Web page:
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Ujc Taps Veteran Professional to Become Group’s Next President

March 31, 2004
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The federation system has tapped a veteran federation professional to become its new president and CEO.

After some six months of searching, an internal United Jewish Communities committee unanimously recommended an insider to succeed Stephen Hoffman: Howard Rieger, president of the United Jewish Federation of Greater Pittsburgh.

Robert Goldberg, head of the search committee and chairman of UJC’s board, called JTA on Tuesday with the news that the committee had decided to offer the job to Rieger, who has said he will accept it.

The choice of Rieger, 61, continues a tradition of picking federation system heads from communities considered “large cities” — ones that contribute the bulk of funds the systems raises and whose leaders make key decisions.

Rieger, who has headed the Pittsburgh federation since 1981, was unavailable for comment.

Rieger worked for 11 years in various positions at the Cleveland federation before heading to Pittsburgh. He joins what some jokingly call the “Cleveland mafia,” since both Hoffman and Goldberg also came from Cleveland.

UJC’s board of trustees still must approve the appointment.

Asked if the board would approve Rieger, Goldberg would say only that it “will get a unanimous recommendation from the search committee. I think that says a lot.”

The transition, which will take place at the close of Hoffman’s three-year term this summer, comes as the four-year- old UJC, a merger of the Council of Jewish Federations, United Jewish Appeal and United Israel Appeal, still is struggling to define itself.

Despite the respect commanded by Hoffman, individual federations have complained about inadequate services and high UJC dues.

UJC’s overseas partners, the Jewish Agency for Israel and the American Jewish Joint Distribution Committee, have blamed the system for failing to boost funds for overseas needs from individual federations.

Hoffman has tried to respond to complaints by reducing the budget and installing reforms to groom top professionals.

With the UJC still at a critical juncture, several say Rieger’s lengthy experience in the system positions him well for the job.

“I think continuity at this point is critically important, and Howard has shown a dedication to the UJC that I think will help to ensure that kind of continuity,” said the UJC’s vice chairman, Richard Wexler of Chicago.

“Whatever progress has been made under Steve Hoffman, I think Howard will build on,” he said.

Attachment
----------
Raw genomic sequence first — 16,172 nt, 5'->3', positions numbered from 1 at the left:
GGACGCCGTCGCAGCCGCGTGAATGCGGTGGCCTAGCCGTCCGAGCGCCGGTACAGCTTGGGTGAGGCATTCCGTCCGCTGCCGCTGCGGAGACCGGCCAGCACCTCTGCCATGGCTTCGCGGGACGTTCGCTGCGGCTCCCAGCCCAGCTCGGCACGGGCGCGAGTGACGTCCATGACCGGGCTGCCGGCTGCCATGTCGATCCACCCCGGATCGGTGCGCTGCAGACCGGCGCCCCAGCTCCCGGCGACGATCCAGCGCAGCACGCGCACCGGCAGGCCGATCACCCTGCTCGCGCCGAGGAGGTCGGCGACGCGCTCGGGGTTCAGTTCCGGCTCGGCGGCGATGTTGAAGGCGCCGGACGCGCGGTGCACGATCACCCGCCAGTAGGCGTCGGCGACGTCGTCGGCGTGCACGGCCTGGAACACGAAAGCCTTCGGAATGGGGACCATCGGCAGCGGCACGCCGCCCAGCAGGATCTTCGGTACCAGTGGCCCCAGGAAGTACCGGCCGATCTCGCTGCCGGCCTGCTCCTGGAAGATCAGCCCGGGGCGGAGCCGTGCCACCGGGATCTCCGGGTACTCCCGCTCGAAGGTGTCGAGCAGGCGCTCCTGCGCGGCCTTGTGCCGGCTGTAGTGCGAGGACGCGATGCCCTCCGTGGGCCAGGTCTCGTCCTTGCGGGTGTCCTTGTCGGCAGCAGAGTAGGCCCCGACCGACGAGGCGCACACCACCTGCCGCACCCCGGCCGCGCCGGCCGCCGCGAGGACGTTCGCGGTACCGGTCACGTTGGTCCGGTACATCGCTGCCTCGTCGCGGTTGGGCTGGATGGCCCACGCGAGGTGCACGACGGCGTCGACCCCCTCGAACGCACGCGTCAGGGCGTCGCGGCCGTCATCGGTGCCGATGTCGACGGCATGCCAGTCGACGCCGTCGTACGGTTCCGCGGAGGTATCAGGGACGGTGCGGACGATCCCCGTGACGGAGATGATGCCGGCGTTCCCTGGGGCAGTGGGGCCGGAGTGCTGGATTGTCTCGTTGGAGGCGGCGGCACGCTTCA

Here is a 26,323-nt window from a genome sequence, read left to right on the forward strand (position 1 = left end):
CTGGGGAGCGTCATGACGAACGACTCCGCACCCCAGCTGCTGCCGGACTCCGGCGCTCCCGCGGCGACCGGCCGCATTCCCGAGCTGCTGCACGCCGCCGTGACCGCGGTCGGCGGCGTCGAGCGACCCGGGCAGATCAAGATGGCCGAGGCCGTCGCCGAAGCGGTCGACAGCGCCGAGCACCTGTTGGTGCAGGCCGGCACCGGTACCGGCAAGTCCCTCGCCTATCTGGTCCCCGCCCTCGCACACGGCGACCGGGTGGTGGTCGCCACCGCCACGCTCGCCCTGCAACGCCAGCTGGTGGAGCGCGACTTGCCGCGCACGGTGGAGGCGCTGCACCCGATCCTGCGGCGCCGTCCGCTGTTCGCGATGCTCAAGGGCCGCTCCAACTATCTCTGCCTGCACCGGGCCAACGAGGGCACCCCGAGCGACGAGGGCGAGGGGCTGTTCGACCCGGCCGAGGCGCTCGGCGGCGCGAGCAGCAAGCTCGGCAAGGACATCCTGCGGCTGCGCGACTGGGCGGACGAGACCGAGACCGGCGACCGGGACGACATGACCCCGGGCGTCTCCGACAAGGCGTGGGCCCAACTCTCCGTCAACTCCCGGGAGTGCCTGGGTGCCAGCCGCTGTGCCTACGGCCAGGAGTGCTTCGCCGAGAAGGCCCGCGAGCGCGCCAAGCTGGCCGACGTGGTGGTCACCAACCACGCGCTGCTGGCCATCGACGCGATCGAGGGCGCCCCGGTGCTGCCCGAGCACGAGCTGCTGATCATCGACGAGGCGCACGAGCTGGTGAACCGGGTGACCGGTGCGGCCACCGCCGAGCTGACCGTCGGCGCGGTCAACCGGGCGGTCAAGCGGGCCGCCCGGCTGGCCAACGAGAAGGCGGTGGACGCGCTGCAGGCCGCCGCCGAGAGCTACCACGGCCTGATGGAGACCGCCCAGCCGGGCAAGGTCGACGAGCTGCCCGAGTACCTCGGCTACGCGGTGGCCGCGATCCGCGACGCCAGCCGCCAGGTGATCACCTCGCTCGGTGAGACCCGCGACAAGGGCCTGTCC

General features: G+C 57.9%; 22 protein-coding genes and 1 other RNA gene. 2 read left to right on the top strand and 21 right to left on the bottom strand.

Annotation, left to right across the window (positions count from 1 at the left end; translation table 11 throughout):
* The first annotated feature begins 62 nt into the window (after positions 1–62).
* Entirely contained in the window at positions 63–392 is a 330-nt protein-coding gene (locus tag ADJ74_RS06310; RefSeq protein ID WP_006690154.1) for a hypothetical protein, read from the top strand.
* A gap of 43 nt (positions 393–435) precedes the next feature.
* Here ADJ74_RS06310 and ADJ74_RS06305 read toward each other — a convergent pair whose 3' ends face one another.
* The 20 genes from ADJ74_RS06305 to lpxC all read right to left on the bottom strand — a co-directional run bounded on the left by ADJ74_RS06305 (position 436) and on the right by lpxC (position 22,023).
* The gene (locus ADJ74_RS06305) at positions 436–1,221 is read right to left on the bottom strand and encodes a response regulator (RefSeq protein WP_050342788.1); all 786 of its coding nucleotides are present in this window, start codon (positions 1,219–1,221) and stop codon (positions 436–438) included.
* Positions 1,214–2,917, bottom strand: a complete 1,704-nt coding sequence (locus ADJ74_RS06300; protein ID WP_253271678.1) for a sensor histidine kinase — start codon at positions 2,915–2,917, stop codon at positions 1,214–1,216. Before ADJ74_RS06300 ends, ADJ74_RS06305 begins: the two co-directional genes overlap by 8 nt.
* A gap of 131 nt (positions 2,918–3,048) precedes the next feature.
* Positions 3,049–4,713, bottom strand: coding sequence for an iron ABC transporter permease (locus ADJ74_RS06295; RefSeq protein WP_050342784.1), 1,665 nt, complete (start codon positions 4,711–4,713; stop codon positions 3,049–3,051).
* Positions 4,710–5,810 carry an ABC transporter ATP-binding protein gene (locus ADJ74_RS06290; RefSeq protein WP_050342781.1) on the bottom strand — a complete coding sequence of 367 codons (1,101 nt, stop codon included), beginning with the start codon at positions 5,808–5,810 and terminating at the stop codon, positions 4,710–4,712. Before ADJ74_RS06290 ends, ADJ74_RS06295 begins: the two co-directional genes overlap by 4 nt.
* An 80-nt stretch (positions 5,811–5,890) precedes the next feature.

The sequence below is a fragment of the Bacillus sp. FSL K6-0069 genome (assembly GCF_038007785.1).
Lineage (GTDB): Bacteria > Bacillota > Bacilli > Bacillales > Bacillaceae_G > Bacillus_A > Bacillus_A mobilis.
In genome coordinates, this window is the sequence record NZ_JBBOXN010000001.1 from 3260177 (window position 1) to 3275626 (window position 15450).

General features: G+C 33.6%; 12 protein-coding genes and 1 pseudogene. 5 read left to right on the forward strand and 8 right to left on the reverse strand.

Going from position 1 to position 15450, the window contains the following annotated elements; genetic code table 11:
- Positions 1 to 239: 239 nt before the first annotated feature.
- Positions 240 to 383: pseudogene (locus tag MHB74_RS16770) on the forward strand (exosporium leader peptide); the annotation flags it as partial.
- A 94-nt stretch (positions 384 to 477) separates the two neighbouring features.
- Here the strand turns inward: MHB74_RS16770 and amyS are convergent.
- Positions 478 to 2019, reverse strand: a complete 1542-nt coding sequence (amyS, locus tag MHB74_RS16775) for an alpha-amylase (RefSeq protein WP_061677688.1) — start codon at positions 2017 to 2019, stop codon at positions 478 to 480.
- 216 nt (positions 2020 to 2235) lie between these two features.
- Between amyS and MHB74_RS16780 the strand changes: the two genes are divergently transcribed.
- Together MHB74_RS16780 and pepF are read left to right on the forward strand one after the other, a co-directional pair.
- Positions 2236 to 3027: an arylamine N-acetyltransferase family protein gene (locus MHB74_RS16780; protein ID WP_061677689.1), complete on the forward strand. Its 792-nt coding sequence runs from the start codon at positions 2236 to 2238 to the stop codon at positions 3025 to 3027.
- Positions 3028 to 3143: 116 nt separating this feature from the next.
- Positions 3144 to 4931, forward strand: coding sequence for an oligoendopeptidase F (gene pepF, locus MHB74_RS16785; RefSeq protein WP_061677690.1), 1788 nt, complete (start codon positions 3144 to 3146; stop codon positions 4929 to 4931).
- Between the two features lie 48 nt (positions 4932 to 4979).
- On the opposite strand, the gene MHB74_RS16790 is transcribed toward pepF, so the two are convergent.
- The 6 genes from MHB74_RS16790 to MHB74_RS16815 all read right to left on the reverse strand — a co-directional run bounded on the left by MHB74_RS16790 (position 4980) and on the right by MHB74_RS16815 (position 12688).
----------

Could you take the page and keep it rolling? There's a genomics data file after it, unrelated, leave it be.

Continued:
Wexler added that Rieger had been “instrumental” in the merger leading to UJC’s creation and understands its purposes.

Wexler has said that one of the merger’s key purposes was to boost overseas allocations, which UJC has yet to do.

According to Steven Klinghoffer, who headed the UJC’s politically charged Overseas Needs Assessment and Distribution committee, Rieger has what UJC needs: a “very good sense of what the correct relationship between professionals and lay leaders is.”

“One of the great failures in the ONAD process” was that professionals “were the ones making key decisions and lay leaders were for a variety of reasons left out,” said Klinghoffer, a lay leader from the Metrowest federation in New Jersey.

Hoffman said he was “thrilled” to hand over the reins to Rieger.

“Howard is a great people person and he’s very smart. He’s very hardworking,” Hoffman said.

“I would just advise him to keep in shape because he’s gonna run just a little faster,” joked Hoffman, referring to the pace of the national scene.

In fact, Hoffman said, “you need the ability to laugh at yourself” at the helm of UJC.

“You need to understand how different parts of the country and different community sizes come at issues differently,” he said.

“Yet we’re all working for the same end,” he added, with “different dynamics at work in each of our communities.”

During his time at the Pittsburgh federation, Rieger helped lead a slew of local efforts, including an annual fund-raising campaign that tops $25 million, a $15 million campaign to resettle Jews from the former Soviet Union, a $60 million campaign to renovate local agencies and an effort to restructure services for the community’s elderly.

Rieger also has served in national roles, as adjunct staff to help orchestrate the UJC’s merger and as chairman of the publications advisory committee of the UJC’s 2000-2001 National Jewish Population Survey.

A native of Chicago, Rieger earned a Ph.D. in government from Southern Illinois University and a B.A. in political science and a masters of public administration from Chicago’s Roosevelt University.

He joined the federation system after a two-year stint as an assistant professor at the State University of New York.

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